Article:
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Elisa Allen is an interesting, intelligent, and passionate woman who lives an unsatisfying, understimulated life. She’s thwarted or ignored at every turn: having a professional career is not an option for her, she has no children, her interest in the business side of the ranch goes unnoticed, her offers of helping her husband to ranch are treated with well-meant condescension, and her wish to see the world is shrugged off as an unfit desire for a woman to have. As a result, Elisa devotes all of her energy to maintaining her house and garden. The pride she takes in her housekeeping is both exaggerated and melancholy. Although she rightly brags about her green thumb, Elisa’s connection to nature seems forced and not something that comes as naturally as she claims. She knows a great deal about plants, most likely because as a woman, gardening is the only thing she has to think about.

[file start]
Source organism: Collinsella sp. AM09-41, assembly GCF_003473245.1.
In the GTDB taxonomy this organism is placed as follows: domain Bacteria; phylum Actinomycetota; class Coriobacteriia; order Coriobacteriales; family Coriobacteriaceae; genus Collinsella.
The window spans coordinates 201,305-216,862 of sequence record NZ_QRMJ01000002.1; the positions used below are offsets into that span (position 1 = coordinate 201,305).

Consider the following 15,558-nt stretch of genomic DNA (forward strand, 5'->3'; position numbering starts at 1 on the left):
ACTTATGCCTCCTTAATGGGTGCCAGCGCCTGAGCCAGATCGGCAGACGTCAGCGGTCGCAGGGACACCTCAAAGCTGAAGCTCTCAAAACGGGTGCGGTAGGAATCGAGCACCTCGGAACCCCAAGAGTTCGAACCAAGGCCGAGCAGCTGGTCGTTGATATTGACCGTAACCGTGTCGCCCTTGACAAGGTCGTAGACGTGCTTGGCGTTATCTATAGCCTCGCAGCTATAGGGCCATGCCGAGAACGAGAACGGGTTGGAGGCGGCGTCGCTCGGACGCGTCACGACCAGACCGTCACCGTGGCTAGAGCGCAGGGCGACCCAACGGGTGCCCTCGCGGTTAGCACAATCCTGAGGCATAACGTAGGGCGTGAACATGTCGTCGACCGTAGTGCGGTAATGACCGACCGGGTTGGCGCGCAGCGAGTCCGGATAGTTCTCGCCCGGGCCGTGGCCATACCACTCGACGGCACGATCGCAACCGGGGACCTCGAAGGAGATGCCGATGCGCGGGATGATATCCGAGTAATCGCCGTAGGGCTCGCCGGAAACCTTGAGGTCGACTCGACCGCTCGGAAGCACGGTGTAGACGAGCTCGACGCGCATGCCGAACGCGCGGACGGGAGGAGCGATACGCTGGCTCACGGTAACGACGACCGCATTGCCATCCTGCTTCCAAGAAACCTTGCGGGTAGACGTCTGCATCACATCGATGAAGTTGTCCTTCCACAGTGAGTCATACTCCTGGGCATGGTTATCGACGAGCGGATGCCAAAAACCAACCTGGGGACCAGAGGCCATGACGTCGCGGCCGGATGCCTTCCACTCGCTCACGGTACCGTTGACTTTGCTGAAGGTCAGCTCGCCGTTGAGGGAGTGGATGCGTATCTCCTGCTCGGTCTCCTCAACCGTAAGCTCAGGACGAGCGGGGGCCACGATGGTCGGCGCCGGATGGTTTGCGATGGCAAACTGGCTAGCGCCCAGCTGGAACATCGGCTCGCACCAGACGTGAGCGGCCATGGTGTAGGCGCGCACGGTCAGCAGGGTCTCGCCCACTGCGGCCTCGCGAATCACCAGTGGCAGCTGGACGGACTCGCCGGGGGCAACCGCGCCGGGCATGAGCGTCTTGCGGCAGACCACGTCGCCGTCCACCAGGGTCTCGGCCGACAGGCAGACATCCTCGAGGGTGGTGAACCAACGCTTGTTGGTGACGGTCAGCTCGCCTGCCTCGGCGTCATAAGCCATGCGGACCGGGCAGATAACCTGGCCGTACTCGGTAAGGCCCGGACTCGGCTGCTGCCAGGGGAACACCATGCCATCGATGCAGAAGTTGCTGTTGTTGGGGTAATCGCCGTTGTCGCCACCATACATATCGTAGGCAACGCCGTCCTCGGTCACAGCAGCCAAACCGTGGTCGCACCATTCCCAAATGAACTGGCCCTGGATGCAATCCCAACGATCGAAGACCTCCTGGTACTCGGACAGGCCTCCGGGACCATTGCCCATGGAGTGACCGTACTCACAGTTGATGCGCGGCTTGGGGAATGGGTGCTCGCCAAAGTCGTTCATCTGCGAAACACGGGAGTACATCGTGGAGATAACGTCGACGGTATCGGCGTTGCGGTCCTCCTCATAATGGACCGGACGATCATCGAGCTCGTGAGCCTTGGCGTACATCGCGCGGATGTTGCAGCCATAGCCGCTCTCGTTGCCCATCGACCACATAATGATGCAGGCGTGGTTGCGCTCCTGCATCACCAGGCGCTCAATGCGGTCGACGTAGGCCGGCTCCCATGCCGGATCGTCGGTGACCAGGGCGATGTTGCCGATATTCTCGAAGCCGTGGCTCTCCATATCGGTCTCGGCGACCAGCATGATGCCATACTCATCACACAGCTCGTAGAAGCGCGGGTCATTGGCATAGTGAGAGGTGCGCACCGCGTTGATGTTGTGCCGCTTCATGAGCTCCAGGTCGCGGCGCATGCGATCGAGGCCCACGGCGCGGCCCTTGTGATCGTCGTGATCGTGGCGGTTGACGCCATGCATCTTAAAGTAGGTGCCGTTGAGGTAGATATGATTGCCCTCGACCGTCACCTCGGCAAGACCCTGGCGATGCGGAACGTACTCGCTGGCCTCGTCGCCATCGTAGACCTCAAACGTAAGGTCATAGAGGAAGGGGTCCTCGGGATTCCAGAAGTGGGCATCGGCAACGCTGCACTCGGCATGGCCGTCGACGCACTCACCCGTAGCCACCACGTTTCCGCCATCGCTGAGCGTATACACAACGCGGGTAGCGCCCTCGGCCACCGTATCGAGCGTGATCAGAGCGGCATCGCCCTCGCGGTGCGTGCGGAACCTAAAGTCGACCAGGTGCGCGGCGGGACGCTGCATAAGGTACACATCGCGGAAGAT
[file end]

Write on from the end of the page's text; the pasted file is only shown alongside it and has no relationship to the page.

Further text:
Elisa is so frustrated with life that she readily looks to the tinker for stimulating conversation and even sex, two elements that seem to be lacking in her life. Her physical attraction to the tinker and her flirtatious, witty conversation with him bring out the best in Elisa, turning her into something of a poet. Her brief flashes of brilliance in the tinker’s presence show us how much she is always thinking and feeling and how rarely she gets to express herself. When the prospect of physical and mental fulfillment disappears with the tinker, Elisa’s devastation suggests how dissatisfied she is with her marriage. She’s so desperate to transcend the trap of being a woman that she seeks any escape, trying to banter with her husband, asking for wine with her dinner, and even expressing interest in the bloody fights that only men usually attend. None of these will truly satisfy Elisa, though, and it is doubtful that she’ll ever find fulfillment.